… was more like the start of an international tour by an All Black team rather than soldiers embarking for a war. Young New Zealanders flocked to join the Expeditionary Force, fearful that the war and the adventure it offered would be over before Christmas.1
After all, the most recent major conflict had been the short Russo-Japanese war and the last major European conflict had been the short Franco-Prussian war of 1870–71. The emergence of settler Kaponga had coincided with the burgeoning in popular literature and journalism of a glorifying of war, a pride in the empire and a confidence in the superiority of the British ‘race’ and institutions. Through school and Sunday school prizes, school readers and from 1907 the School Journal, the books in the township library, the serials and stories in their weekly newspapers, and the writings of a new breed of war correspondents who glamorised the succession of minor conflicts of the period, young and old of Kaponga would have built up a picture of war that ill-prepared them for the experience they were to go through. War was depicted as ‘a glorified form of big-game hunting—the highest form of sport’.2 One approached a battle as an adventure, a chance to demonstrate one's manliness.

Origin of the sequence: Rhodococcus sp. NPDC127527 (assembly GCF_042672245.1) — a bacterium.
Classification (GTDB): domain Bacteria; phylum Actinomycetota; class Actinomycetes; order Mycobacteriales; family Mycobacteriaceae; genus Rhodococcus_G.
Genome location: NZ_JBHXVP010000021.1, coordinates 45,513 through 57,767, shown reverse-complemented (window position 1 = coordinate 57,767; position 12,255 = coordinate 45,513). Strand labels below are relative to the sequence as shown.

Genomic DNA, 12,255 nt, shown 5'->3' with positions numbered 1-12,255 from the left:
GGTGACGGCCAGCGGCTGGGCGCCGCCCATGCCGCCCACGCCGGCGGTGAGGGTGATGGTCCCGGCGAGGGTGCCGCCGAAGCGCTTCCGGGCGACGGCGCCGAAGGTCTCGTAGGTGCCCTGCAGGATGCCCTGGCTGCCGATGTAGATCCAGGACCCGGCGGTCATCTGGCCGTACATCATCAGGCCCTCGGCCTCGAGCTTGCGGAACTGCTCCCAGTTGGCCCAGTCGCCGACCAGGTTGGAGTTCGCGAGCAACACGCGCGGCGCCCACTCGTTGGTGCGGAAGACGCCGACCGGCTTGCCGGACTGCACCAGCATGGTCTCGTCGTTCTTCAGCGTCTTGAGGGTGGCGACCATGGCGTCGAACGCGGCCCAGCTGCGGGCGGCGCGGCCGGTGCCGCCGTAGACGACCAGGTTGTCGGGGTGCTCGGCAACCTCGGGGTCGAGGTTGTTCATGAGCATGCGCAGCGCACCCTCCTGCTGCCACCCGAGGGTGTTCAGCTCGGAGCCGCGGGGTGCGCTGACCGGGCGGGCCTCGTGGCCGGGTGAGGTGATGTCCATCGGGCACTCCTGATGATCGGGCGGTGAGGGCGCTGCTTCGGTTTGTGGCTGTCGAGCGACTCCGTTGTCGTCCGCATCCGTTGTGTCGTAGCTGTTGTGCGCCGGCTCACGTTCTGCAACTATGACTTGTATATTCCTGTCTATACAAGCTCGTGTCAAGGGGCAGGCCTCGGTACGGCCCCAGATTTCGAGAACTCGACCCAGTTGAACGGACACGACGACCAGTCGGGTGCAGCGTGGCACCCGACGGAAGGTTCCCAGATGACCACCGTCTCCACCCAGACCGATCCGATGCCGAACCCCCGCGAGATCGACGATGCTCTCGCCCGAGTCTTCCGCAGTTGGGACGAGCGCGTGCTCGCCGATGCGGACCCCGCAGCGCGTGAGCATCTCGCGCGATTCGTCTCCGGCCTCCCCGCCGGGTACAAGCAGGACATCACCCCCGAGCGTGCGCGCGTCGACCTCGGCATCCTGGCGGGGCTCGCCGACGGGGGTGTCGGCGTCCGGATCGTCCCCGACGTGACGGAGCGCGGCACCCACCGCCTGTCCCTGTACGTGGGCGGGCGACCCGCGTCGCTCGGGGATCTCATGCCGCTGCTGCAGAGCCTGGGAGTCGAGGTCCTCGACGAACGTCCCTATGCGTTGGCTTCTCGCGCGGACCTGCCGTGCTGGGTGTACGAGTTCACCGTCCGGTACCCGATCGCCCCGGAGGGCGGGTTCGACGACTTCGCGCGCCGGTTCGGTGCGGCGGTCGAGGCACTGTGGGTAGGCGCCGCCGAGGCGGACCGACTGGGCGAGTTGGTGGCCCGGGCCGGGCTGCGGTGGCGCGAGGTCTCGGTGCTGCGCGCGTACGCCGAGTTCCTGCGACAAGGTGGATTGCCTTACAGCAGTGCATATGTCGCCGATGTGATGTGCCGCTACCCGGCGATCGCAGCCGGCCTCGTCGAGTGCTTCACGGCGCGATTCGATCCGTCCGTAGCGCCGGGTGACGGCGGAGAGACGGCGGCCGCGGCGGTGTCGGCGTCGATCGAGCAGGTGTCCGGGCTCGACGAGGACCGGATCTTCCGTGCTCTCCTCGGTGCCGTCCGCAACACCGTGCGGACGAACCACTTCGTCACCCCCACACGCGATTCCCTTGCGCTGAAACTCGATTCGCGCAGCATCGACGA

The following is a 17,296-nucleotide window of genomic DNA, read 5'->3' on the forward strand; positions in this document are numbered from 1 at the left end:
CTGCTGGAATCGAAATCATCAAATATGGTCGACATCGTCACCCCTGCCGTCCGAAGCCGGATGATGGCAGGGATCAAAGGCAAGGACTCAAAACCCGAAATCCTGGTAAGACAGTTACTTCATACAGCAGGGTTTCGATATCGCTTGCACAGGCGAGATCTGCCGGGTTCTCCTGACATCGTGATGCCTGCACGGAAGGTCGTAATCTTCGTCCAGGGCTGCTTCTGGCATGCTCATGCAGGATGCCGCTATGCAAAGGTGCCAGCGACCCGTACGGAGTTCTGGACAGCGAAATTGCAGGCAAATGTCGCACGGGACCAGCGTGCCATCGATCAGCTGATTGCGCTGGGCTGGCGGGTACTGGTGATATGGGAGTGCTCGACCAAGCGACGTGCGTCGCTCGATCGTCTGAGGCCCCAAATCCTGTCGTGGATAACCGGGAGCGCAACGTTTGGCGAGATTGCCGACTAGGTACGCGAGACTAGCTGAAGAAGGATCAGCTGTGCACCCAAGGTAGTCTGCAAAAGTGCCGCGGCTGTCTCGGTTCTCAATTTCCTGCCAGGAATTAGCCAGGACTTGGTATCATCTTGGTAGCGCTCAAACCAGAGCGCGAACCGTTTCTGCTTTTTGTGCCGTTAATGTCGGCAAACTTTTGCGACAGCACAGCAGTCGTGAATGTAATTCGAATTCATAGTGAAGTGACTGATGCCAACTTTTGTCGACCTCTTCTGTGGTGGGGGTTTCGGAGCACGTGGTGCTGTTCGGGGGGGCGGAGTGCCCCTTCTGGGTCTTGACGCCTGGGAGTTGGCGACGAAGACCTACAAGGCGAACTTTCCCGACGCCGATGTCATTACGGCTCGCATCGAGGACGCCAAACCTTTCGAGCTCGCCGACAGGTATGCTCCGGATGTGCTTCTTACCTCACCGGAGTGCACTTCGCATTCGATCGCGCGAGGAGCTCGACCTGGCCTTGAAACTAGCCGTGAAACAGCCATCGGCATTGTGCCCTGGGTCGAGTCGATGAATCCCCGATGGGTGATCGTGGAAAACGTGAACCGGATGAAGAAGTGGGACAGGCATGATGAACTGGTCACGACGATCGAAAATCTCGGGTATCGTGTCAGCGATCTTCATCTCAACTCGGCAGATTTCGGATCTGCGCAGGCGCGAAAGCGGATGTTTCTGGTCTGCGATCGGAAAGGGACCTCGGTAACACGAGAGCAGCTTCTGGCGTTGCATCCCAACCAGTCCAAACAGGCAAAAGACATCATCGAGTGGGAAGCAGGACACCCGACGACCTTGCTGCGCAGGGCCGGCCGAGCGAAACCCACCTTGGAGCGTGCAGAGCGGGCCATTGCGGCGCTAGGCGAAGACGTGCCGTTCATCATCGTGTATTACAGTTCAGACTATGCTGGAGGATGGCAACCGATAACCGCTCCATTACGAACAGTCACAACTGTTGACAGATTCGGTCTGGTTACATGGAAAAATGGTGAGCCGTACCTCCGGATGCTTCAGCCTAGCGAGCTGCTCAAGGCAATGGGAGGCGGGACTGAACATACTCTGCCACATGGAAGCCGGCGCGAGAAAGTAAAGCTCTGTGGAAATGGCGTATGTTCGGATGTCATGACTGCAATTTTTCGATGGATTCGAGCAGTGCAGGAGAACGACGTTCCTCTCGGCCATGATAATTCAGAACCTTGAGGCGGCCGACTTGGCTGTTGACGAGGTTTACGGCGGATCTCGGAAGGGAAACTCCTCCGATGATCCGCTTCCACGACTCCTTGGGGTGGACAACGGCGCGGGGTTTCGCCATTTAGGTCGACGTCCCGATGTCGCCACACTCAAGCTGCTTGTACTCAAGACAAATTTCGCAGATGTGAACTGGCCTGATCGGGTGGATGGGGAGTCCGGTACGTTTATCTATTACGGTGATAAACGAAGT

Over the first half of Victoria's reign service in the ranks of the army had a bad reputation and colonies had been regarded rather as a nuisance than as a source of pride. But popular literature and the experience of the South African war had been changing all that. Steadily the empire became a source of great pride and to volunteer to fight in its defence became admirable. So, when the call of the Great War came, men flocked to the colours in their millions from every corner of the empire, to form the first mass armies the British people had ever known. The result was a bitter calamity, in which Kaponga shared deeply, for these great armies appeared at a time when military technology had recently perfected the art of mass killing. So these years saw ‘the worst tragedy that has ever happened to Pakeha New Zealanders', ‘a national trauma’, ‘a whole generation [giving] its most creative energies on a senseless slaughter’.3